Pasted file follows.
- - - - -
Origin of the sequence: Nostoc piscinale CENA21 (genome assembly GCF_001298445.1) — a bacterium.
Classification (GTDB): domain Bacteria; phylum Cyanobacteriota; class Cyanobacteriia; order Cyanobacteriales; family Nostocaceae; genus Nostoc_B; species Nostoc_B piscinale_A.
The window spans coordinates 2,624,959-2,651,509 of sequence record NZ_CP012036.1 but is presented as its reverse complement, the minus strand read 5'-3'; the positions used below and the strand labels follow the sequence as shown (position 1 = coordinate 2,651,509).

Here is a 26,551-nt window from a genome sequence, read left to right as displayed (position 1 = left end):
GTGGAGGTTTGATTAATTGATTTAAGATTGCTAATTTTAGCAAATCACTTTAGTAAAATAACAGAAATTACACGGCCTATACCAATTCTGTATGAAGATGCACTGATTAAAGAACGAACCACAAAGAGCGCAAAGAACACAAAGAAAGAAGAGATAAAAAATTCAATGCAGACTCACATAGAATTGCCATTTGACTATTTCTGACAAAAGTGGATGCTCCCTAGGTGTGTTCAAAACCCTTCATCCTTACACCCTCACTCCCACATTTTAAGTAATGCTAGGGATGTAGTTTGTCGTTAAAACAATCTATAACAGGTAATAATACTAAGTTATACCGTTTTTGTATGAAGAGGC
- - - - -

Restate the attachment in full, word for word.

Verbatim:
Origin of the sequence: Nostoc piscinale CENA21 (genome assembly GCF_001298445.1) — a bacterium.
Classification (GTDB): domain Bacteria; phylum Cyanobacteriota; class Cyanobacteriia; order Cyanobacteriales; family Nostocaceae; genus Nostoc_B; species Nostoc_B piscinale_A.
The window spans coordinates 2,624,959-2,651,509 of sequence record NZ_CP012036.1 but is presented as its reverse complement, the minus strand read 5'-3'; the positions used below and the strand labels follow the sequence as shown (position 1 = coordinate 2,651,509).

Here is a 26,551-nt window from a genome sequence, read left to right as displayed (position 1 = left end):
GTGGAGGTTTGATTAATTGATTTAAGATTGCTAATTTTAGCAAATCACTTTAGTAAAATAACAGAAATTACACGGCCTATACCAATTCTGTATGAAGATGCACTGATTAAAGAACGAACCACAAAGAGCGCAAAGAACACAAAGAAAGAAGAGATAAAAAATTCAATGCAGACTCACATAGAATTGCCATTTGACTATTTCTGACAAAAGTGGATGCTCCCTAGGTGTGTTCAAAACCCTTCATCCTTACACCCTCACTCCCACATTTTAAGTAATGCTAGGGATGTAGTTTGTCGTTAAAACAATCTATAACAGGTAATAATACTAAGTTATACCGTTTTTGTATGAAGAGGC